Teplizumab slows type 1 diabetes in young people newly diagnosed, clinical trial finds

By Editor
27th October 2023
NHS, NHS England Research Type 1 diabetes

Results from the PROTECT study show that teplizumab can preserve beta cell function in children and adolescents newly diagnosed with type 1 diabetes. 

Approved by the US FDA in November 2022, teplizumab is an immunotherapy drug proven to delay the onset of type 1 by up to three years in people at high-risk of developing type 1.

The PROTECT study results, published in the New England Journal of Medicine, show that the drug also has the potential to slow the progression of type 1 in people newly diagnosed with the condition.

Meanwhile, there is a separate study looking at the benefits of type 1 diabetes screening for children and young people that this drug could potentially be a part of.

The ELSA Study is recruiting 20,000 children in the UK to explore the feasibility and benefits of screening for type 1 diabetes.

All children identified at risk are supported through one to one education, referral for follow up, and linking in with their GP or local diabetes centre as appropriate. Families can take part in a number of ways but the most popular has been through ordering a home blood testing kit.

Professor Parth Narendran said: “Over 10,000 children have asked to take part in the ELSA study so far and the study is open across all four nations.

“Whilst detecting risk early comes with some advantages such as reducing the risk of being diagnosed as an emergency, many families say that the availability of teplizumab in the UK would be a strong reason to be screened.”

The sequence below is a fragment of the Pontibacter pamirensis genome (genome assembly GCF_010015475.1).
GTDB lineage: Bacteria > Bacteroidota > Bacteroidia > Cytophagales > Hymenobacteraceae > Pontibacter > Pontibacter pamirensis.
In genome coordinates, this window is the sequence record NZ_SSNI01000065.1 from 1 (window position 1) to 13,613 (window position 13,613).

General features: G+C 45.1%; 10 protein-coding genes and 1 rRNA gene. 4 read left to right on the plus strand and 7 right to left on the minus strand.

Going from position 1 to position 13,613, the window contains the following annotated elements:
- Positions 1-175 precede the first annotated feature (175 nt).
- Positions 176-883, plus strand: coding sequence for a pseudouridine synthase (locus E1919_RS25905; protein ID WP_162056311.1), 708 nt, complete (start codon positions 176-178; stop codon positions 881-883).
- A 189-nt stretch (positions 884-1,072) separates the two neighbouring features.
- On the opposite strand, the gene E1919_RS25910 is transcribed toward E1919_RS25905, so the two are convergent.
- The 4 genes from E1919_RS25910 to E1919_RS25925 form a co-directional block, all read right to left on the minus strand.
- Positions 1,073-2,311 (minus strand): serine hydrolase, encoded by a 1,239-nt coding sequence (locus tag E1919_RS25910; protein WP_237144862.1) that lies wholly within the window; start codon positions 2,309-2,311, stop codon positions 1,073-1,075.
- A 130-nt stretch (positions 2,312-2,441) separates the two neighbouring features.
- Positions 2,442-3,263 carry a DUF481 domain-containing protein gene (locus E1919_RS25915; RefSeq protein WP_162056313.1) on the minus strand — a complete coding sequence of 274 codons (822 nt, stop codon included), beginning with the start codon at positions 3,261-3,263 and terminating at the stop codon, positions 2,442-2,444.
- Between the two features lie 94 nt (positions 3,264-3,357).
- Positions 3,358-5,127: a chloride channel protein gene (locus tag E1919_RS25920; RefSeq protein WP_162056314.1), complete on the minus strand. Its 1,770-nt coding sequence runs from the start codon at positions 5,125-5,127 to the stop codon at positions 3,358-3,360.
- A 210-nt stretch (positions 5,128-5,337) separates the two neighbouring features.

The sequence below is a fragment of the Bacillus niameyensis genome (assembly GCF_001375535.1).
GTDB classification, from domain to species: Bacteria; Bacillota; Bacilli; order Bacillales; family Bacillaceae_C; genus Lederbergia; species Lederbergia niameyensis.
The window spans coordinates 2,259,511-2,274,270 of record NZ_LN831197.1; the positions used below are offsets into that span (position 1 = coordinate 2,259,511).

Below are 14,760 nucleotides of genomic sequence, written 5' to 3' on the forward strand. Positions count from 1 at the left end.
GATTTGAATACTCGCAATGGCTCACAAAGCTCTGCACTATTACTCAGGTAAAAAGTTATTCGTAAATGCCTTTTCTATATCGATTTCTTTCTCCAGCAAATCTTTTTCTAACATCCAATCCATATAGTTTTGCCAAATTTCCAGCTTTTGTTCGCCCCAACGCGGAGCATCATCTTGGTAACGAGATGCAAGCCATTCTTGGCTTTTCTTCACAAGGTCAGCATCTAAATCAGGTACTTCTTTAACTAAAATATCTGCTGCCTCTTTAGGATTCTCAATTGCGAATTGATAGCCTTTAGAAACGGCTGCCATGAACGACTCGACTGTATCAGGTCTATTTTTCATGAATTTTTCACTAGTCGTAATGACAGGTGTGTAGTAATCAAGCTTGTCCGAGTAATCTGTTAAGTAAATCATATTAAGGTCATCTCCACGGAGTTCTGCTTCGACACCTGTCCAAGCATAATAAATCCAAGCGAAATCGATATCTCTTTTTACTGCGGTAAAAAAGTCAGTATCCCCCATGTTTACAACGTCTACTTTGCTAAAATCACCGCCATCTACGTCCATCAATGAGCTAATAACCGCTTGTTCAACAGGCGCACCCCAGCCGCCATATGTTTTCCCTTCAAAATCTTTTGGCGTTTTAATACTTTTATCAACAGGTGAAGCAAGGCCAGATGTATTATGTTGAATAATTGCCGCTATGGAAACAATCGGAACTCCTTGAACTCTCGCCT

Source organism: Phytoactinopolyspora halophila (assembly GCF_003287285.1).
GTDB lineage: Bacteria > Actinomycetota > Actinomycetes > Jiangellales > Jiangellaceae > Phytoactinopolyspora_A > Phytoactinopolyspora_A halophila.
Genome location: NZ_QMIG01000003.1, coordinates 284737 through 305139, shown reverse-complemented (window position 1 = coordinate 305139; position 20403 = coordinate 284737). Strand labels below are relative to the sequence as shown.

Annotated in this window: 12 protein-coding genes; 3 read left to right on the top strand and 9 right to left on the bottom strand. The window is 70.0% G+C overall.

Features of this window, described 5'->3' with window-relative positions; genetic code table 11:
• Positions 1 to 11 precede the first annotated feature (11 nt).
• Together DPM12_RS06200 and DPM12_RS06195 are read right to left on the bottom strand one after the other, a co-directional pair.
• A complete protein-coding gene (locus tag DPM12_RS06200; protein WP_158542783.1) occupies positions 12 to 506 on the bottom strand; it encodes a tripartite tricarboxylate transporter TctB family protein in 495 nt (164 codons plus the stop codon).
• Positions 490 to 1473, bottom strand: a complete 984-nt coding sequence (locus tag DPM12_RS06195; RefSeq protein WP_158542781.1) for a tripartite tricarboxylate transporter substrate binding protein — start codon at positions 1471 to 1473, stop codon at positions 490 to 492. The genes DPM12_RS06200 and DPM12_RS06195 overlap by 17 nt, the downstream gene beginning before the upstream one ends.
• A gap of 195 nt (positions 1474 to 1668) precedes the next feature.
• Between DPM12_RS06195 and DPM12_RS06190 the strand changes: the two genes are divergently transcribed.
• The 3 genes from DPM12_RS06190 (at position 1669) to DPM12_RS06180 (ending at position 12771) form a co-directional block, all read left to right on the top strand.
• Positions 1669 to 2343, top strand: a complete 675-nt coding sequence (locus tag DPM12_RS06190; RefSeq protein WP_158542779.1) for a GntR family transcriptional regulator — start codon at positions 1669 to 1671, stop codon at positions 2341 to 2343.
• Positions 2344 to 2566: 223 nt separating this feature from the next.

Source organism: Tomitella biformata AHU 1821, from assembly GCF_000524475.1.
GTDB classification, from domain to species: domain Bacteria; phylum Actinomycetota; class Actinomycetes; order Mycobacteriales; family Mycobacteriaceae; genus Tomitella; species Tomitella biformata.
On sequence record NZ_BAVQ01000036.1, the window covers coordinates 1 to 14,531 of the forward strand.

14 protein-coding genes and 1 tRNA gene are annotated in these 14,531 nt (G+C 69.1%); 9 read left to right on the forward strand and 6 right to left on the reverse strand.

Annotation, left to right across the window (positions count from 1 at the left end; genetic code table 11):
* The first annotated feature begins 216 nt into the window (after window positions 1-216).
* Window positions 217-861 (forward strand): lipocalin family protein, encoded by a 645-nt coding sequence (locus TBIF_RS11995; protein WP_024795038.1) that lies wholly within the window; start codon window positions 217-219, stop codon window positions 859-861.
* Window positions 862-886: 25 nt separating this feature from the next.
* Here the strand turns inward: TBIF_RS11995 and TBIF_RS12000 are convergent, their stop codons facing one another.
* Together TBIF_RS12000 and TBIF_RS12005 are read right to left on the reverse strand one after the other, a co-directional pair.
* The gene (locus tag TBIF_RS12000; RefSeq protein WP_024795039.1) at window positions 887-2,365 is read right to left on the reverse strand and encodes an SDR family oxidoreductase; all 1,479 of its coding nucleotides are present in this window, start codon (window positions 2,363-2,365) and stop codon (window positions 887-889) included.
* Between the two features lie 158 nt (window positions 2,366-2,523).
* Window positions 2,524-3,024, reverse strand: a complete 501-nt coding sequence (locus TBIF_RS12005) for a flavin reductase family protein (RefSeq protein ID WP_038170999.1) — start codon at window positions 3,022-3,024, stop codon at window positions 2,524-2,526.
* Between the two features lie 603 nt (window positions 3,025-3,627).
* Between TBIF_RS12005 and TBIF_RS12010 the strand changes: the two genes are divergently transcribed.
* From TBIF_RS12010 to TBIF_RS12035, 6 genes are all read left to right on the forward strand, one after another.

Teplizumab is the first ever disease-modifying drug licensed for type 1 diabetes. It’s an immunotherapy drug, which means it directly interferes with the immune attack that causes type 1.

Having proved effective at slowing the onset of type 1, researchers are now investigating whether teplizumab can also help people who already have type 1.

The PROTECT study took place at four sites in England and Wales. 300 young people aged between eight and 17 years, who had all been diagnosed with type 1 in the previous six weeks, took part in the study.

Approximately 217 participants were given one course of daily teplizumab injections for 12 days, then another course of injections after six months.

Meanwhile the remaining people who took part received injections in the same procedure, but theirs contained a placebo.

The researchers took the children’s C-peptide levels, which is a measure of the amount of insulin a person can make, at week 78 of the trial.

The children and adolescents who were treated with teplizumab had significantly higher C-peptide levels than those in the placebo group.

Insulin is made by cells in the pancreas called beta cells, so the results suggest that teplizumab can preserve beta cell function in people newly diagnosed with type 1.

The researchers found that the C-peptide levels of the people who received teplizumab declined more slowly than those who had the placebo.

The more beta cells a person has, the more insulin they can make. Being able to make some insulin yourself can make type 1 easier to manage and keep glucose levels more stable.

This is sometimes known as the honeymoon phase or period. Puberty and hormones can make type 1 even more difficult for young people to manage, so teplizumab could help get them through those challenging times.

Discussions are ongoing between Sanofi, the drug company that makes teplizumab, and the MHRA, the government agency that approves new drugs.

The MHRA has already given teplizumab an ‘innovation passport’, which is a way to speed up the approval process.

Photo by Julia M Cameron from Pexels

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